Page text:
Char Koay Teow is no doubt the most iconic food in Penang. For tourists, if you left Penang without tasting a plate of this popular fried flat rice noodles then your trip is definitely in vain. Because of its immense popularity some hawkers had to have something special in order to stand out from the stiff competition and win more customers.
Nowadays having the option to top up extra ‘liao’ (ingredients, usually prawns) in your Char Koay Teow to make a premium plate is no longer a new thing. Cheaper ‘premium’ ones cost at least RM5 and the most expensive one I had so far is RM10 at Ah Leng.
We have seen before Char Koay Teow topped with humongous prawns and mantis prawns. But what about bamboo clams? Now that’s a first for me. Introducing Tiger Char Koay Teow 老虎炒粿条 at Ping Hooi coffee shop along Carnavon Street, which has seen operated by the Yeow family for three generations over half a century.
Tiger premium Char Koay Teow here @ RM6 is a healthy portion that consists of extra prawns, bamboo clams and fried using duck egg – something common in the mainland Penang but quite rare in the island.
The current chef of Tiger Char Koay Teow is the grandson of the first generation who officially took over from his father a decade ago. But his experience in frying Char Koay Teow is an impressive 30 years and counting. Penang’s famous philanthropist Tan Sri Loh Boon Siew was a weekly customer at Tiger Char Koay Teow when he was still alive, which contributed to their popularity considerably.
During the day Mr.Yeow fries his Char Koay Teow at Ping Hooi coffee shop from 8am to 2.30pm. He decided to use bamboo clams as part of his experiment to make his Char Koay Teow more interesting. And in the future he plans to include oysters as well.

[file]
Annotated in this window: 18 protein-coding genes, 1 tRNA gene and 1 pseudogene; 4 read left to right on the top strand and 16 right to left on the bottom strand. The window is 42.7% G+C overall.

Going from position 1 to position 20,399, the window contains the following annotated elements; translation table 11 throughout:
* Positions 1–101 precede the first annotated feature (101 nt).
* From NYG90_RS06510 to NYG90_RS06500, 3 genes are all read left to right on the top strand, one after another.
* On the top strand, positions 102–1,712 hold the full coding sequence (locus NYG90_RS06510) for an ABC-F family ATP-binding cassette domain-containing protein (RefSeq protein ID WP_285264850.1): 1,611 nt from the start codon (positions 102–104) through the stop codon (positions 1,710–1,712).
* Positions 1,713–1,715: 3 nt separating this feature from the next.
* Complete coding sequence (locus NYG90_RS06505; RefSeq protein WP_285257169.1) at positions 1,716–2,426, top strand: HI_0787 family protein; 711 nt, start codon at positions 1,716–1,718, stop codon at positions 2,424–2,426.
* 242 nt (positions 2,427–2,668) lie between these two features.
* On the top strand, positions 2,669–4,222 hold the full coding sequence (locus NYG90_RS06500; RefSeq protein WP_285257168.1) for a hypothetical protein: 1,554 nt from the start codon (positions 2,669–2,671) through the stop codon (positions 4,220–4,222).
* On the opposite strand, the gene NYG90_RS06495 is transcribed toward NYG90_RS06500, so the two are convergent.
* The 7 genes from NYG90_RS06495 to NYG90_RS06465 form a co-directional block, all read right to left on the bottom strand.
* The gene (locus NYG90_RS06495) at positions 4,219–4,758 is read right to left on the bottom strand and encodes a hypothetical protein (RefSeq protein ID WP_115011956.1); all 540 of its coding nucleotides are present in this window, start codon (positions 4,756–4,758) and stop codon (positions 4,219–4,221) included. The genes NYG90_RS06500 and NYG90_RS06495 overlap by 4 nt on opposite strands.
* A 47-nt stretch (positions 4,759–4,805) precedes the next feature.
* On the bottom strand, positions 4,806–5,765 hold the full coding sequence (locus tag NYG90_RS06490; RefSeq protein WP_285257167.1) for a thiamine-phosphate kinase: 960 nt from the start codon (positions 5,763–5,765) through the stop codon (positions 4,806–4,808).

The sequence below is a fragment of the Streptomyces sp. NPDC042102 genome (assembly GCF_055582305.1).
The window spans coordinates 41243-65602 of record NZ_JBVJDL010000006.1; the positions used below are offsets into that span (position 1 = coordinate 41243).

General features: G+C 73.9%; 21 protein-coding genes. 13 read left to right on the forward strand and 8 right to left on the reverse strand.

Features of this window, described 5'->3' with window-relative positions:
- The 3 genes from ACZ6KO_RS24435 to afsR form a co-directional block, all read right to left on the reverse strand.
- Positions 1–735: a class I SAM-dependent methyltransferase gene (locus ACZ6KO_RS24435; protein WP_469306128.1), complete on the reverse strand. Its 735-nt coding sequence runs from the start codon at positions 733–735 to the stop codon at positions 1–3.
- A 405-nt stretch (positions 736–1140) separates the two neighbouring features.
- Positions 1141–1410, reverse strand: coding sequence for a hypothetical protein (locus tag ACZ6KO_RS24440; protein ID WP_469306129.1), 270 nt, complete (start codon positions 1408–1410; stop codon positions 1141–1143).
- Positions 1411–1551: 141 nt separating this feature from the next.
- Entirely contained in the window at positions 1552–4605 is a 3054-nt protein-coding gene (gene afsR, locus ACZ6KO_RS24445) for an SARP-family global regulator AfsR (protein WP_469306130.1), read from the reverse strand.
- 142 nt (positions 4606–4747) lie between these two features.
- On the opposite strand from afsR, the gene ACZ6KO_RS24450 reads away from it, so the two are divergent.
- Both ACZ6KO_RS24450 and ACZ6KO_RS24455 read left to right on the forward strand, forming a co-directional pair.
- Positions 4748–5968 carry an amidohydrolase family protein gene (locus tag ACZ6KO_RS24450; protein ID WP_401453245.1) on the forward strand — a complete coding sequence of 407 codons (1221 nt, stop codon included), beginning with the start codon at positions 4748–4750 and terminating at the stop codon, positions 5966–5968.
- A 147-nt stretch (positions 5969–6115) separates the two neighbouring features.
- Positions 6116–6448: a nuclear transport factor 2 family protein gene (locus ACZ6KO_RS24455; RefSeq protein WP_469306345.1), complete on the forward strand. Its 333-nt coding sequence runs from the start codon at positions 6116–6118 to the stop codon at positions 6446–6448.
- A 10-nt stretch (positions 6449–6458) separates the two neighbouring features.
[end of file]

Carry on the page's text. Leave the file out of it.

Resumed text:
Besides earning extra income, he also intends to further hone his skills. So a branch was opened at Mcallum Street’s night market recently. But do note that duck eggs are only used at Ping Hooi coffee shop.
For me, Tiger Char Koay Teow is good enough to be recommended. Although the prawns given for the RM6 portion is a lot, they are not as awesome as Ah Leng’s or Lorong Selamat‘s in terms of the firmness, crunchiness and sweetness. I believe that the chefs of the latter two Char Koay Teow actually specially treated their prawns by soaking them in icy cold sugar water to attain that kind of texture and flavor.
As for the inclusion of bamboo clams, which made me felt skeptical at first due to its water retaining, sandy and gritty characteristics – the feeling was cleared after tasting them. They weren’t moist as expected, had a nice chewy texture and managed to taste good on itself without the strong fishy taste. Lard is used as well to enhance the overall fragrance of the dish.
The amount of prawns used for a day’s business, which Mr.Yeow insists on hand-peeling them personally.
XL sized bamboo clams, even longer than an adult’s finger used for its meatiness. All of them have been properly cleaned and assured of being sand free before going into the wok.
Tiger Char Koay Teow 老虎炒粿条
Ping Hooi Coffee Shop (槟园茶室)
GPS Coordinates: N5 24.873 E100 20.046